Chinese face? American face? Symbolism?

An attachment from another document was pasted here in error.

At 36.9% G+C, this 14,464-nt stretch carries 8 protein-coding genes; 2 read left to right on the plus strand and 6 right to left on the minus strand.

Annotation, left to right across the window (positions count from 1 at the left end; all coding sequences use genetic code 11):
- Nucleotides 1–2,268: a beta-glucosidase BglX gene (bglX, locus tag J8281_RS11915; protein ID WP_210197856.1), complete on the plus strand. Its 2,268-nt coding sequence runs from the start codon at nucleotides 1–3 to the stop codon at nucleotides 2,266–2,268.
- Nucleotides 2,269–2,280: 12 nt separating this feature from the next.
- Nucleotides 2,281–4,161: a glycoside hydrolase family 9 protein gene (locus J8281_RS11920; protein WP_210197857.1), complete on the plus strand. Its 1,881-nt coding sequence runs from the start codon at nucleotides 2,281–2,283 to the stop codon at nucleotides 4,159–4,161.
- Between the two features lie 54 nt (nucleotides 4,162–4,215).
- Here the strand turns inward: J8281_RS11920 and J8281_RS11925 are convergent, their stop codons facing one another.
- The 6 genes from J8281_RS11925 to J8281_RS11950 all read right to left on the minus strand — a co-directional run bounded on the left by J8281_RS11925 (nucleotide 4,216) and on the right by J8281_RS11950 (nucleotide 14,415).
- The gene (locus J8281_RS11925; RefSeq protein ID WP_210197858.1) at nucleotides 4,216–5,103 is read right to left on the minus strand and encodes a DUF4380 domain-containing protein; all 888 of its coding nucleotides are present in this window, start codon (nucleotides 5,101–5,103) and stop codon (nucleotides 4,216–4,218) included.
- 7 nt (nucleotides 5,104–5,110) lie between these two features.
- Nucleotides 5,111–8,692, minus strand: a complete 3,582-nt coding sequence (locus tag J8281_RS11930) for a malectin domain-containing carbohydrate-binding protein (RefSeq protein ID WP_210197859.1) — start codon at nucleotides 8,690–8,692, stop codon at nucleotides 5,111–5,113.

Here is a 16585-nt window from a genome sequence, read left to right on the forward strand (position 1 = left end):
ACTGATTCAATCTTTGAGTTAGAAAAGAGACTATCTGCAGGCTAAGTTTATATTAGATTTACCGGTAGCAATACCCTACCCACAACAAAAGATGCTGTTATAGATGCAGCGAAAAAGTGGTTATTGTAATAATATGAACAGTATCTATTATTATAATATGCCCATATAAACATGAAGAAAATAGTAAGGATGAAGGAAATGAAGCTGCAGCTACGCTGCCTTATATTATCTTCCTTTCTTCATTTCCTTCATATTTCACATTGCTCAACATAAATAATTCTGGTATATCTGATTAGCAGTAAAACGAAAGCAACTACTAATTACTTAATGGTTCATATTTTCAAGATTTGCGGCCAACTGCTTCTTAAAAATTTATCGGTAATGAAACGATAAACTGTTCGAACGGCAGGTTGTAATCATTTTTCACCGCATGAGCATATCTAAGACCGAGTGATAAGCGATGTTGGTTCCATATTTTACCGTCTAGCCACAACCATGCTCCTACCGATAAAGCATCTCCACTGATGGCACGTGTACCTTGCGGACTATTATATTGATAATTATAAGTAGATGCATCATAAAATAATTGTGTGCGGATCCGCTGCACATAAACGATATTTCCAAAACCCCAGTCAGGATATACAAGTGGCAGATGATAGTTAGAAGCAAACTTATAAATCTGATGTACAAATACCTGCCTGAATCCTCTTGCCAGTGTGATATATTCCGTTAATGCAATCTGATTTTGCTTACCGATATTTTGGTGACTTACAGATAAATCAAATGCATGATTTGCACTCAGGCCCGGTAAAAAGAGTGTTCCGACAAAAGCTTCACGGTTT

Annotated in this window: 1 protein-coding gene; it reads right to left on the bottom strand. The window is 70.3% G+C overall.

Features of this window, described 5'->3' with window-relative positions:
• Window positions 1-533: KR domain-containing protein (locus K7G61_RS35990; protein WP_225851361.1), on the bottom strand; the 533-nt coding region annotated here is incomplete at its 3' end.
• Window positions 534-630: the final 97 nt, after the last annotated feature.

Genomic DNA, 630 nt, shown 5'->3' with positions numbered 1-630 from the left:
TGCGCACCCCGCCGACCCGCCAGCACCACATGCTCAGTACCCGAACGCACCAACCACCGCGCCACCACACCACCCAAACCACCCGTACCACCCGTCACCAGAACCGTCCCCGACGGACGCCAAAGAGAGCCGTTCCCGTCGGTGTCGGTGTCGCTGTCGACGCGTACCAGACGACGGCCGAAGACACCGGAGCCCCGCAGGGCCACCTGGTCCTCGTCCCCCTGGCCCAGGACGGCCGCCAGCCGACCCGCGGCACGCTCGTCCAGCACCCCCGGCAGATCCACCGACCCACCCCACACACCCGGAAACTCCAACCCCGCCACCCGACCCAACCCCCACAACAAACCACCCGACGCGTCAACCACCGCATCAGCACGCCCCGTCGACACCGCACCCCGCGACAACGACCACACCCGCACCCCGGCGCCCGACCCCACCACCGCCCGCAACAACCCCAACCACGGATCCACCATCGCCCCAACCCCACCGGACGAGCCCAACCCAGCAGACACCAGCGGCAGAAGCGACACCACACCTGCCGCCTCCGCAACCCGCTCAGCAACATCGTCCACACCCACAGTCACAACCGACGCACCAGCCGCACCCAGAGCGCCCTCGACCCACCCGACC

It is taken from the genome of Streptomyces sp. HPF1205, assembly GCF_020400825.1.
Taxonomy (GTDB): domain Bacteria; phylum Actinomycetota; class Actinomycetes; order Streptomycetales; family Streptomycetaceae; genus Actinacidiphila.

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Having a "Double Face," as the chapter title suggests, can mean being isolated from both cultures. But a "double face" also creates an advantage. Just as a tiger's two-colored stripes let it stalk its prey unseen, a person can use her Chinese face in some situations and her American face in others (even if she cannot fully pass as either). Inherent in this idea, though is the negative connotation of "two-faced"; as we have seen, the daughters do view their mothers as deceptive and threatening at times. Even though Lindo and Waverly do not achieve a perfect mutual understanding by the end of the novel, they have a revelation by looking at their two faces, literally, in the mirror. While Waverly often acts ashamed of her mother and the culture she represents, she now sees how much she is like Lindo, flaws and all. Like the daughter in the prologue, Lindo and Waverly look into the mirror and see not only their own faces reflected, but all the past hopes of their mothers and the future hopes of their daughters. Just as Waverly sees her mother's face in her own, when the three sisters watch the Polaroid picture of themselves develop, their images emerge like ghosts from the mist until they form one clear image, that of Suyuan. Ironically, only by examining each other in a superficial, indirect manner-in a mirror or photograph- do the characters finally understand each other. They are looking beyond immediate physical similarities and seeing symbols of intergenerational unities.